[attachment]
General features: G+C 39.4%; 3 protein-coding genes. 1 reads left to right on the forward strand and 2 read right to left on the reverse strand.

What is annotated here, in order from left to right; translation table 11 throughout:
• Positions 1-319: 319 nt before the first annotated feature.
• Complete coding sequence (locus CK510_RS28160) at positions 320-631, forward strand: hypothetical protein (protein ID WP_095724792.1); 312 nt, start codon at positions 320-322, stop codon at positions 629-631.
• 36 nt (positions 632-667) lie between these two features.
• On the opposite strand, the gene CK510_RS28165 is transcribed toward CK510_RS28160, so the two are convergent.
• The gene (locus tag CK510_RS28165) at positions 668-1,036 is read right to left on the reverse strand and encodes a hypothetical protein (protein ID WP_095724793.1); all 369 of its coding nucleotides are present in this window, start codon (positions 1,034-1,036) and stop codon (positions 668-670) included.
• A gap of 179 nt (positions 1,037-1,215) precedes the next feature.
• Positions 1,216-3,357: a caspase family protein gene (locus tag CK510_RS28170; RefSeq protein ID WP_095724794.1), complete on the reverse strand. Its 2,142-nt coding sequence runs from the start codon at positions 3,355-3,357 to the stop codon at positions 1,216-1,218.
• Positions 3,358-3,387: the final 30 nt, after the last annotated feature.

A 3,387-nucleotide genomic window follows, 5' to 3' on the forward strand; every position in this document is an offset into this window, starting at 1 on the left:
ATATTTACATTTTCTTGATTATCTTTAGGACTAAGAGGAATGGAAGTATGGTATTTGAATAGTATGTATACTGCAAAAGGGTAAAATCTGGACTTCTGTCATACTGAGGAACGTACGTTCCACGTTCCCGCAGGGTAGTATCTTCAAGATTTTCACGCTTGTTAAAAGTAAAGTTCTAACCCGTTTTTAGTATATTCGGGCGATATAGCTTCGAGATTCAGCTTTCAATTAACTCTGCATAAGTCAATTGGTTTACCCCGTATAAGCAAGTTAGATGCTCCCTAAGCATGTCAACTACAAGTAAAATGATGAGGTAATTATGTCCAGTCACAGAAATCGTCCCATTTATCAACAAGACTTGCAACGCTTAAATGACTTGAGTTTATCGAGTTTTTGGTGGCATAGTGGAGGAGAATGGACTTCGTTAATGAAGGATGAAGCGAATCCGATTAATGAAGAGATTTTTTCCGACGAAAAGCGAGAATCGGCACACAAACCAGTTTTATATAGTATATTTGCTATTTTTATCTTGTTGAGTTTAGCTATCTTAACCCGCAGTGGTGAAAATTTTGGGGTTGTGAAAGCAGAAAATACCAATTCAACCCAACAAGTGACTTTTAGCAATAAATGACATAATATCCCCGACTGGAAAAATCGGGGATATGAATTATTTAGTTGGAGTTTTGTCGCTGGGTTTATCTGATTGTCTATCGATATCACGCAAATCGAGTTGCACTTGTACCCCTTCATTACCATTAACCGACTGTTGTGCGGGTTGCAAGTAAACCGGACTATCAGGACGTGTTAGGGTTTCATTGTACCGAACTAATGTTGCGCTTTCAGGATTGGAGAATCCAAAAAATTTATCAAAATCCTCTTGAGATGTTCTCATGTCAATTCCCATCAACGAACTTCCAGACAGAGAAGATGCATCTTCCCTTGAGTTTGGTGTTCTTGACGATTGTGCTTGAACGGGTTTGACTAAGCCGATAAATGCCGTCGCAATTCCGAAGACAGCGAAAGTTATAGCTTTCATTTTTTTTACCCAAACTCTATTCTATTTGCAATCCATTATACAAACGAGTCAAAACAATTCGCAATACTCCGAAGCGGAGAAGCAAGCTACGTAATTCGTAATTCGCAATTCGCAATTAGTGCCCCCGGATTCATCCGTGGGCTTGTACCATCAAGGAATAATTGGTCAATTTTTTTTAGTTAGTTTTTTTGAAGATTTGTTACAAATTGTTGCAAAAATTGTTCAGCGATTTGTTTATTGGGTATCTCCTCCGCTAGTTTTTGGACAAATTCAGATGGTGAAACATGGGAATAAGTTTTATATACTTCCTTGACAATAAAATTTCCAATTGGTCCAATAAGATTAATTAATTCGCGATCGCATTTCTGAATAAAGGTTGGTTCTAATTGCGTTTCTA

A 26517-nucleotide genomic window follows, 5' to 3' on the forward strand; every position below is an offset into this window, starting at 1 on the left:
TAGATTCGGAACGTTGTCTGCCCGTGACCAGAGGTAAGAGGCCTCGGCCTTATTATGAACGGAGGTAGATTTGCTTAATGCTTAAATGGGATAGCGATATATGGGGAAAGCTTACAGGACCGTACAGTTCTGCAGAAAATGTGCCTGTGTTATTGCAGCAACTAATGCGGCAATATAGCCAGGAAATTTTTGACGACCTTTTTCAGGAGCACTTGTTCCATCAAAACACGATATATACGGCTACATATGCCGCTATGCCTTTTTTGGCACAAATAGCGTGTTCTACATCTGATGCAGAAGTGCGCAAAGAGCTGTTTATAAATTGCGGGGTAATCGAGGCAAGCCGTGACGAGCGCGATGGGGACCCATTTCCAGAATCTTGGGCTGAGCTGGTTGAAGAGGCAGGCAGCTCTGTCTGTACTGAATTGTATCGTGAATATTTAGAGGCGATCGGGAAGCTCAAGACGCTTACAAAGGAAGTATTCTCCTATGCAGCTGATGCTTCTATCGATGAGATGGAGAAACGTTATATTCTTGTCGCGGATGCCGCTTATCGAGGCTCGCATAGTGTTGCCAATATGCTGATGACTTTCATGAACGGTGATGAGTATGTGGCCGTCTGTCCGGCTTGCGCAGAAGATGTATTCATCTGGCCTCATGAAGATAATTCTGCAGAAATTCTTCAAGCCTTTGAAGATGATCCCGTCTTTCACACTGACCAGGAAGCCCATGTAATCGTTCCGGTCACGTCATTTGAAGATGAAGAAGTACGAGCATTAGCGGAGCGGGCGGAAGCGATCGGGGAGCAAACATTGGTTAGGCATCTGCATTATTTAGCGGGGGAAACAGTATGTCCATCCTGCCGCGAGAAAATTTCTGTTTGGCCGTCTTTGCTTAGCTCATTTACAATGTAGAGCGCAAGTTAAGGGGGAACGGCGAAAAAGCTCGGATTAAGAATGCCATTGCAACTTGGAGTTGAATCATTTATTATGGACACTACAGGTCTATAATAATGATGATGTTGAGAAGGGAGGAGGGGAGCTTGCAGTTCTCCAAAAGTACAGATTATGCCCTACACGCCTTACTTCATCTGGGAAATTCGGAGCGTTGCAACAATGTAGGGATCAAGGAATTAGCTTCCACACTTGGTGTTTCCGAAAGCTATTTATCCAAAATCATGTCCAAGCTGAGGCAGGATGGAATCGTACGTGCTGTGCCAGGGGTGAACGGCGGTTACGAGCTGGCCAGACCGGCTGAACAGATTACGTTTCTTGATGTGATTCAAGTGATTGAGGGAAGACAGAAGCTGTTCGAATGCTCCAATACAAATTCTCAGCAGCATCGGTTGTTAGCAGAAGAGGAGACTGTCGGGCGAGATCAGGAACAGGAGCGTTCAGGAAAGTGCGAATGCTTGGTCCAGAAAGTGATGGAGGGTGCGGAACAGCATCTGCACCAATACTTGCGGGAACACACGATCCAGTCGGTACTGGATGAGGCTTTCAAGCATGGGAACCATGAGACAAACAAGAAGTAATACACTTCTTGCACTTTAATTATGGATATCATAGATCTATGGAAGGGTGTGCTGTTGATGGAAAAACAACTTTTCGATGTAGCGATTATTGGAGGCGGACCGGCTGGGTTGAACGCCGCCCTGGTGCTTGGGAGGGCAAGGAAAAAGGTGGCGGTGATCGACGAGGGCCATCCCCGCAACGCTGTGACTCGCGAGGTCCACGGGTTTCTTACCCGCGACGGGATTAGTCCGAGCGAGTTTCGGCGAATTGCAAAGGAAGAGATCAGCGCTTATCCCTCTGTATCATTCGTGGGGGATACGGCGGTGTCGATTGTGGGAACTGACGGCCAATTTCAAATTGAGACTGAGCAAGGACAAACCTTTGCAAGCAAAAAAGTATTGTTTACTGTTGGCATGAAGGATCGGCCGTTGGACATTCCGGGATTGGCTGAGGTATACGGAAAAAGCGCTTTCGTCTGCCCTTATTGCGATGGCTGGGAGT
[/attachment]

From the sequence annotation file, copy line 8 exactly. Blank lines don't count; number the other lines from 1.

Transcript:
• A gap of 179 nt (positions 1,037-1,215) precedes the next feature.